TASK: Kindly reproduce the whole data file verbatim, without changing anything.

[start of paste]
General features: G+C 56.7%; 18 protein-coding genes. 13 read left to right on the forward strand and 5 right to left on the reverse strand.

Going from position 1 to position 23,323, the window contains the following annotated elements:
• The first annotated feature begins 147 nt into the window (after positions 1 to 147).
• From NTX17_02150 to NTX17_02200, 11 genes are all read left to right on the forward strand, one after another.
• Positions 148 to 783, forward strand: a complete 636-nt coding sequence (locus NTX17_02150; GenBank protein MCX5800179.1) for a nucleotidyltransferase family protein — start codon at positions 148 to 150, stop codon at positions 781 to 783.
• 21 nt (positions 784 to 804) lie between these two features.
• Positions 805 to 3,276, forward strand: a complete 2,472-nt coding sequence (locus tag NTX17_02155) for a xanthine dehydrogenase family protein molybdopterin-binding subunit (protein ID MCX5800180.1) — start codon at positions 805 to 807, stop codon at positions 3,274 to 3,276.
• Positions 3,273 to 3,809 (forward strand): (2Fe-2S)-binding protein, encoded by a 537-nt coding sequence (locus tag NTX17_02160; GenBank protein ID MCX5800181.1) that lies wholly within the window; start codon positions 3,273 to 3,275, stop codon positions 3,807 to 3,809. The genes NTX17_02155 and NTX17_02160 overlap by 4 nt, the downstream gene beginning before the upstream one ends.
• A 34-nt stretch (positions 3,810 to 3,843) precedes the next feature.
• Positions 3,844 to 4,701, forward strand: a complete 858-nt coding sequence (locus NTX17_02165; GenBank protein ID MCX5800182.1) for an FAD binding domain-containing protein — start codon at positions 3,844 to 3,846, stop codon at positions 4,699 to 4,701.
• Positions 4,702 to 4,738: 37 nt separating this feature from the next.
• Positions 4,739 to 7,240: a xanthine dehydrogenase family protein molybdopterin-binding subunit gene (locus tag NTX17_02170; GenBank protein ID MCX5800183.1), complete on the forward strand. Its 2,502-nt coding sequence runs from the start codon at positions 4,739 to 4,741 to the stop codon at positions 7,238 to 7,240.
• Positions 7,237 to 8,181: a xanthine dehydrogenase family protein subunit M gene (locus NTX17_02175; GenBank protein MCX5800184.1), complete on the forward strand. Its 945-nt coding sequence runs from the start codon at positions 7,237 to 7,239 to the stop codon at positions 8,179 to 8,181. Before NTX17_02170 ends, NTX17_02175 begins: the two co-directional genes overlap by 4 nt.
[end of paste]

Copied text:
General features: G+C 56.7%; 18 protein-coding genes. 13 read left to right on the forward strand and 5 right to left on the reverse strand.

Going from position 1 to position 23,323, the window contains the following annotated elements:
• The first annotated feature begins 147 nt into the window (after positions 1 to 147).
• From NTX17_02150 to NTX17_02200, 11 genes are all read left to right on the forward strand, one after another.
• Positions 148 to 783, forward strand: a complete 636-nt coding sequence (locus NTX17_02150; GenBank protein MCX5800179.1) for a nucleotidyltransferase family protein — start codon at positions 148 to 150, stop codon at positions 781 to 783.
• 21 nt (positions 784 to 804) lie between these two features.
• Positions 805 to 3,276, forward strand: a complete 2,472-nt coding sequence (locus tag NTX17_02155) for a xanthine dehydrogenase family protein molybdopterin-binding subunit (protein ID MCX5800180.1) — start codon at positions 805 to 807, stop codon at positions 3,274 to 3,276.
• Positions 3,273 to 3,809 (forward strand): (2Fe-2S)-binding protein, encoded by a 537-nt coding sequence (locus tag NTX17_02160; GenBank protein ID MCX5800181.1) that lies wholly within the window; start codon positions 3,273 to 3,275, stop codon positions 3,807 to 3,809. The genes NTX17_02155 and NTX17_02160 overlap by 4 nt, the downstream gene beginning before the upstream one ends.
• A 34-nt stretch (positions 3,810 to 3,843) precedes the next feature.
• Positions 3,844 to 4,701, forward strand: a complete 858-nt coding sequence (locus NTX17_02165; GenBank protein ID MCX5800182.1) for an FAD binding domain-containing protein — start codon at positions 3,844 to 3,846, stop codon at positions 4,699 to 4,701.
• Positions 4,702 to 4,738: 37 nt separating this feature from the next.
• Positions 4,739 to 7,240: a xanthine dehydrogenase family protein molybdopterin-binding subunit gene (locus tag NTX17_02170; GenBank protein ID MCX5800183.1), complete on the forward strand. Its 2,502-nt coding sequence runs from the start codon at positions 4,739 to 4,741 to the stop codon at positions 7,238 to 7,240.
• Positions 7,237 to 8,181: a xanthine dehydrogenase family protein subunit M gene (locus NTX17_02175; GenBank protein MCX5800184.1), complete on the forward strand. Its 945-nt coding sequence runs from the start codon at positions 7,237 to 7,239 to the stop codon at positions 8,179 to 8,181. Before NTX17_02170 ends, NTX17_02175 begins: the two co-directional genes overlap by 4 nt.